Frequently Asked Questions » Worming

Worming

Worm infestations are common in dogs and cats and may cause disease if not treated. The two types of worms that trouble our pets are roundworms and tapeworms and live in the intestines:

In children the eggs of the parasite 'Toxocara Canis' can settle into the retina of the eye and cause serious damage or even blindness. Children are more at risk as the eggs can remain in the environment and ground for some time and children can become contaminated from playing in the park or rolling on the ground and then touching their face.

Pregnant women are also at risk from roundworms as the parasite 'Toxoplasma Gondi' causes Toxoplasmosis. Contact with the parasite can be through uncooked meat, cat faeces and unpasteurised goat's milk and cheese. Infection of the parasite is rare in pregnant women, but if it does happen can cause serious problems to the unborn baby.

This is why we strongly recommend scooping that poop!

Another worm that is on the rise in the UK is Angiostrongylus vasorum which is Lungworm found in the dog. The adult of the lungworm lives in the heart and the major blood vessels supplying the lungs and if left untreated, can be fatal. The parasite is found in slugs and snails and dogs that ingest these either by accident or deliberately are at risk of getting lungworm. Dogs that may also be at risk are those that drink from puddles or outdoor water bowls and it can also be picked up from outside toys. Signs include coughing, reluctance to exercise, depression and general lethargy. Treatment is available from us and once diagnosed and treated, most dogs make a full recovery. If you feel your dog is more at risk then a monthly spot-on treatment called 'Advocate' can be applied to prevent infection. Feel free to contact us for further advice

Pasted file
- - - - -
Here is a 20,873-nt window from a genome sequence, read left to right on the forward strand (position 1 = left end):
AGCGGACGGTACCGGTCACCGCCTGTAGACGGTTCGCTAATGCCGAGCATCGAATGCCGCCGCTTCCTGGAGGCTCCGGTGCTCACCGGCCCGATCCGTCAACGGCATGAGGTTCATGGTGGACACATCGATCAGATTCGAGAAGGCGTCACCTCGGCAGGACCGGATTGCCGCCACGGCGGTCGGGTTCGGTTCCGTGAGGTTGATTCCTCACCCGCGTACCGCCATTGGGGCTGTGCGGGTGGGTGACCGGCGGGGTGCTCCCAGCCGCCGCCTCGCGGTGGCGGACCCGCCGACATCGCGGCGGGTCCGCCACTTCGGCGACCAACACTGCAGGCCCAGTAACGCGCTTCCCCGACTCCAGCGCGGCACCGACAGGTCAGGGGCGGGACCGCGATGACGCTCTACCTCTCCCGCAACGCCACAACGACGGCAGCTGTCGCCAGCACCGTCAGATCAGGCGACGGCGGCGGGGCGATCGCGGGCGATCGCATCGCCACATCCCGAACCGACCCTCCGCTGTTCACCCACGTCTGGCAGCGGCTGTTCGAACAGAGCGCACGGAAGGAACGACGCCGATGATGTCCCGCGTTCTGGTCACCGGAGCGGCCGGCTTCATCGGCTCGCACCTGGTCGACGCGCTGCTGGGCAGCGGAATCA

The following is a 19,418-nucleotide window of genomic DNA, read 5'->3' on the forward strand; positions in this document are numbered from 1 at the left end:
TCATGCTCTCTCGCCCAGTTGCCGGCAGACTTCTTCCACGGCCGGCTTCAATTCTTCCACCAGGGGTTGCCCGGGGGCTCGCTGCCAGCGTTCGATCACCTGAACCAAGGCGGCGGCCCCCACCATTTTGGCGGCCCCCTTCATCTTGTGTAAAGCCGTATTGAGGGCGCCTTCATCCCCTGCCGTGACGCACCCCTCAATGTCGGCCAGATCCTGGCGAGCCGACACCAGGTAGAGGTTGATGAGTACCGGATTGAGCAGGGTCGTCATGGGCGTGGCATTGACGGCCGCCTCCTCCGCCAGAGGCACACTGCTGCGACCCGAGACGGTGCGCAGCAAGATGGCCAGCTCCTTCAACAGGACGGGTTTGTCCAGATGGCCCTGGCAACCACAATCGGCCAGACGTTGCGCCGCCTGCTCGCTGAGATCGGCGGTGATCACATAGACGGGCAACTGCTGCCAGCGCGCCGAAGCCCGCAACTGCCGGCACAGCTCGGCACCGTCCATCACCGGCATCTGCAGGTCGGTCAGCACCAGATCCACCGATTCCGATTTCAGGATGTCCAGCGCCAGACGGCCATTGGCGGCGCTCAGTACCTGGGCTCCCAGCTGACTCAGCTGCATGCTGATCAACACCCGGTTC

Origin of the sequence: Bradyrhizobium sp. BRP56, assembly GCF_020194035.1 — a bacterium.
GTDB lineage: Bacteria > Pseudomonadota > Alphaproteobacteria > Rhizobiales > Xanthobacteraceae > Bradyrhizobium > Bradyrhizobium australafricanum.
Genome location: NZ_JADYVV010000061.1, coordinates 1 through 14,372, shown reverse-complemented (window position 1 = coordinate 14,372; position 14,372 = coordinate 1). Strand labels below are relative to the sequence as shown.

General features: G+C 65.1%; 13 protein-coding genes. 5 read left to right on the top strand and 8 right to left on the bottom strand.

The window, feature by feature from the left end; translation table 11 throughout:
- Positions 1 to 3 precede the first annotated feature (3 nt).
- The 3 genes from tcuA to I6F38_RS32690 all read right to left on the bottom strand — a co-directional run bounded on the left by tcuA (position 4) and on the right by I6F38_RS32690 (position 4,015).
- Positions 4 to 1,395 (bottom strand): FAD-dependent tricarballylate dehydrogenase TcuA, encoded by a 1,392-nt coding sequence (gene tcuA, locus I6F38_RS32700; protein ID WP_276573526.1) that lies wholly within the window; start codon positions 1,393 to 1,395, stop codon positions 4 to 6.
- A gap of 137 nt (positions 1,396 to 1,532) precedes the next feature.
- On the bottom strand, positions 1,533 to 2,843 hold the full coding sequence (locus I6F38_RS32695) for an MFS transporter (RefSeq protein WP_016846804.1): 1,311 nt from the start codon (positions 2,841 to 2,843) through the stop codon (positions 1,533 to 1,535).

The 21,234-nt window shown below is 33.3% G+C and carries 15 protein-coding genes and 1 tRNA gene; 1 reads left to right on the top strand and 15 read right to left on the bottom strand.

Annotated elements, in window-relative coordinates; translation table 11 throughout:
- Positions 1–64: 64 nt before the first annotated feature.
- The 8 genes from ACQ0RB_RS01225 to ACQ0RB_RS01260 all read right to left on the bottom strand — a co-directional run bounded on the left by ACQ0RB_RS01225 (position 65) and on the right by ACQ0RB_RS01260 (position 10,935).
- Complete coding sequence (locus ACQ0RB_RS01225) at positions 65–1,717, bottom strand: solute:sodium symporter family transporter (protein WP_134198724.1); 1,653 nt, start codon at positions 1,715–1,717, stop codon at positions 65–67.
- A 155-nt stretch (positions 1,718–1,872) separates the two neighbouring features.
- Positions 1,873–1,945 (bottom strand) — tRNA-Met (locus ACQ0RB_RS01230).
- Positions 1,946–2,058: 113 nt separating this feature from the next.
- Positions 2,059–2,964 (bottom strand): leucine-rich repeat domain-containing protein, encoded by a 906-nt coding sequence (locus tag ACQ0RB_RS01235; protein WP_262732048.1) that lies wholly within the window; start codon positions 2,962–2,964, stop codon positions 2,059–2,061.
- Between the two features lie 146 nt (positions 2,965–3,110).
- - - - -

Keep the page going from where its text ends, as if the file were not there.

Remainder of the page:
How do I keep my animal worm free?

For adult cats and dogs we often recommend worming them every 3 months. This is the most practical and cost effective way of treating your pets. Worming recommendations can vary depending on the age of your animal and their lifestyle. For example, puppies and kittens require a course of worming. If your companion is prone to hunting, eating wildlife or slugs and snails, then they are more at risk to worm infestations and may need treating more regularly, for example monthly.

Not all wormers cover the same spectrum of worms or have the same kill rate so we will dispense the most suitable wormer for your pet. Some specific treatments require us to have seen your pet in the last 12 months however we can still dispense an effective wormer for those we haven't.